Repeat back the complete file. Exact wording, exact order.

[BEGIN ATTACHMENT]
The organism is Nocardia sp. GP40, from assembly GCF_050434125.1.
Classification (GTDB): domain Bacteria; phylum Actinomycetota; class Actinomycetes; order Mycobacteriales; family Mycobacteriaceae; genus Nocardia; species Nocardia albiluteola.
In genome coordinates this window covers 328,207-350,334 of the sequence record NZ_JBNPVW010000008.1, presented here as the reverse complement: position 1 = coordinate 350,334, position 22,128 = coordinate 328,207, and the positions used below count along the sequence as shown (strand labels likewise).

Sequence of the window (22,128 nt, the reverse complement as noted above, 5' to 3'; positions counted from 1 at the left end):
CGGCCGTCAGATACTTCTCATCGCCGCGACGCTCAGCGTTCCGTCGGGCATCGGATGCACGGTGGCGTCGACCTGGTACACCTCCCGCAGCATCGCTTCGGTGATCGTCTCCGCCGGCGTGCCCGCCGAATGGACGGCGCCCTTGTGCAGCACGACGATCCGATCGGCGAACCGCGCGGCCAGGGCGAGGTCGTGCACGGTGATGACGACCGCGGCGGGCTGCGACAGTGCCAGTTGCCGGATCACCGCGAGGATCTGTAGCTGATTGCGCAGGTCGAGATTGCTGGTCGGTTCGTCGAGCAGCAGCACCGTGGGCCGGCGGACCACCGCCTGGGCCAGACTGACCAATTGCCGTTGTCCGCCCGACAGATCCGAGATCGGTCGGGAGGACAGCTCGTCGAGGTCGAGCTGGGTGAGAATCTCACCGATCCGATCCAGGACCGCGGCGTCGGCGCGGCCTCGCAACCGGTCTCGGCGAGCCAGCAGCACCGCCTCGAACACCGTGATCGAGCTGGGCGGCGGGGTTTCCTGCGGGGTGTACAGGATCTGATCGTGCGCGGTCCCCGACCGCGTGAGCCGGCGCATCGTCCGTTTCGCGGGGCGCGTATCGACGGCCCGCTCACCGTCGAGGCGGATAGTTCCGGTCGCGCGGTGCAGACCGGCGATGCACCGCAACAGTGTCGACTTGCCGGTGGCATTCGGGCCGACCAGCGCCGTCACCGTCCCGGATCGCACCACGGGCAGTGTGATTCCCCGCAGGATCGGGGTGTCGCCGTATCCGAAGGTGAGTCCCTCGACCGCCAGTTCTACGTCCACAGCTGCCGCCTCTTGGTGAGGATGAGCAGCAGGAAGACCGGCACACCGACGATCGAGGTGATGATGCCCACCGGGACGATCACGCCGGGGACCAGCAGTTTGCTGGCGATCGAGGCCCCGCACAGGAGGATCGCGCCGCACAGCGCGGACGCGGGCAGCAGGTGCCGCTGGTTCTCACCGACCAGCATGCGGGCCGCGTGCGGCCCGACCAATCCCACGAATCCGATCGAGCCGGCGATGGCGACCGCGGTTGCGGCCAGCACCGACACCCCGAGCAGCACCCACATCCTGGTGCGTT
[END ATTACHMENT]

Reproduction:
The organism is Nocardia sp. GP40, from assembly GCF_050434125.1.
Classification (GTDB): domain Bacteria; phylum Actinomycetota; class Actinomycetes; order Mycobacteriales; family Mycobacteriaceae; genus Nocardia; species Nocardia albiluteola.
In genome coordinates this window covers 328,207-350,334 of the sequence record NZ_JBNPVW010000008.1, presented here as the reverse complement: position 1 = coordinate 350,334, position 22,128 = coordinate 328,207, and the positions used below count along the sequence as shown (strand labels likewise).

Sequence of the window (22,128 nt, the reverse complement as noted above, 5' to 3'; positions counted from 1 at the left end):
CGGCCGTCAGATACTTCTCATCGCCGCGACGCTCAGCGTTCCGTCGGGCATCGGATGCACGGTGGCGTCGACCTGGTACACCTCCCGCAGCATCGCTTCGGTGATCGTCTCCGCCGGCGTGCCCGCCGAATGGACGGCGCCCTTGTGCAGCACGACGATCCGATCGGCGAACCGCGCGGCCAGGGCGAGGTCGTGCACGGTGATGACGACCGCGGCGGGCTGCGACAGTGCCAGTTGCCGGATCACCGCGAGGATCTGTAGCTGATTGCGCAGGTCGAGATTGCTGGTCGGTTCGTCGAGCAGCAGCACCGTGGGCCGGCGGACCACCGCCTGGGCCAGACTGACCAATTGCCGTTGTCCGCCCGACAGATCCGAGATCGGTCGGGAGGACAGCTCGTCGAGGTCGAGCTGGGTGAGAATCTCACCGATCCGATCCAGGACCGCGGCGTCGGCGCGGCCTCGCAACCGGTCTCGGCGAGCCAGCAGCACCGCCTCGAACACCGTGATCGAGCTGGGCGGCGGGGTTTCCTGCGGGGTGTACAGGATCTGATCGTGCGCGGTCCCCGACCGCGTGAGCCGGCGCATCGTCCGTTTCGCGGGGCGCGTATCGACGGCCCGCTCACCGTCGAGGCGGATAGTTCCGGTCGCGCGGTGCAGACCGGCGATGCACCGCAACAGTGTCGACTTGCCGGTGGCATTCGGGCCGACCAGCGCCGTCACCGTCCCGGATCGCACCACGGGCAGTGTGATTCCCCGCAGGATCGGGGTGTCGCCGTATCCGAAGGTGAGTCCCTCGACCGCCAGTTCTACGTCCACAGCTGCCGCCTCTTGGTGAGGATGAGCAGCAGGAAGACCGGCACACCGACGATCGAGGTGATGATGCCCACCGGGACGATCACGCCGGGGACCAGCAGTTTGCTGGCGATCGAGGCCCCGCACAGGAGGATCGCGCCGCACAGCGCGGACGCGGGCAGCAGGTGCCGCTGGTTCTCACCGACCAGCATGCGGGCCGCGTGCGGCCCGACCAATCCCACGAATCCGATCGAGCCGGCGATGGCGACCGCGGTTGCGGCCAGCACCGACACCCCGAGCAGCACCCACATCCTGGTGCGTT